The compounds according to the invention can be synthetized according to various ways known per se for such compounds, preferably by acylating the corresponding polyalkylindans (formula 6 of the formula sheet). In turn these polyalkyl indans can be prepared by known methods. Examples of such methods are given in the reaction schemes according to FIGS. 1-6.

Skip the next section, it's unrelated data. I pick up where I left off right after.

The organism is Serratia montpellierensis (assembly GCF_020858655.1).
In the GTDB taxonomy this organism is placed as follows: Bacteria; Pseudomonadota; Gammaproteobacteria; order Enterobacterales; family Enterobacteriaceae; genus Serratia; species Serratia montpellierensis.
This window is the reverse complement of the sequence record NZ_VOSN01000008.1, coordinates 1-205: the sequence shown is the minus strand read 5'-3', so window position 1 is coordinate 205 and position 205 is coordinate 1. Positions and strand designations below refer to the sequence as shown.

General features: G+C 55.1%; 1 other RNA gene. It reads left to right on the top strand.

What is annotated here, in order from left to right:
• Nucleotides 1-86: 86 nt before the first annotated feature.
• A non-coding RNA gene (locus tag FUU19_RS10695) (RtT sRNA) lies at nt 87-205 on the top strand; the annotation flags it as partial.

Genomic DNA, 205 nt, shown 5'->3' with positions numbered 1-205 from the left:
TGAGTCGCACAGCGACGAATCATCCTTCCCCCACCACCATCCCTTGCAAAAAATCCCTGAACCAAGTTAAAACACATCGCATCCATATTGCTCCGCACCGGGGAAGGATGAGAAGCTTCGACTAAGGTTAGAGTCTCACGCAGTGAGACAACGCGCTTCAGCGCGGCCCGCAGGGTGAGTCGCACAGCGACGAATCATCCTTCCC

According to reaction scheme FIG. 1 toluene or ethylbenzene is subjected in a usual way to a Friedel-Crafts acylation to form p-tolyl-isopropyl ketone and p-ethylphenyl isopropyl ketone (R1 =isopropyl) respectively. Then the ketone is reduced in a known way to form the corresponding alcohol, e.g. with a complex metal hydride such as NaBH4 or by way of a Meerwein-Ponndorf type reaction with aluminium isopropylate. The alcohol is reacted in a known way, e.g. with gaseous HCl or with SOCl2 in pyridine, to form the corresponding chloride. After that this compound is condensated with trimethyl ethene or 2-methyl-2-butylchloride, respectively with tetramethyl ethene or with 2,3-dimethyl-2-butyl chloride, under the influence of a Lewis acid such as AlCl3 or TiCl4, to form the desired polyalkyl indan having the formula 6 (wherein R1 =isopropyl). If required the aforesaid alcohol can directly be converted into the desired polyalkyl indan by reaction with trimethyl or tetramethyl ethene under the influence of AlCl3 or concentrated sulphuric acid or by reaction with 2-methyl-2-butanol, respectively 2,3-dimethyl-2-butanol under the influence of concentrated sulphuric acid. If the first Friedel-Crafts acylation is conducted with pivaloyl chloride instead of isobutyroyl chloride the corresponding tert.butyl polyalkyl indan (formula 6 with R1 =tert.butyl) is obtained.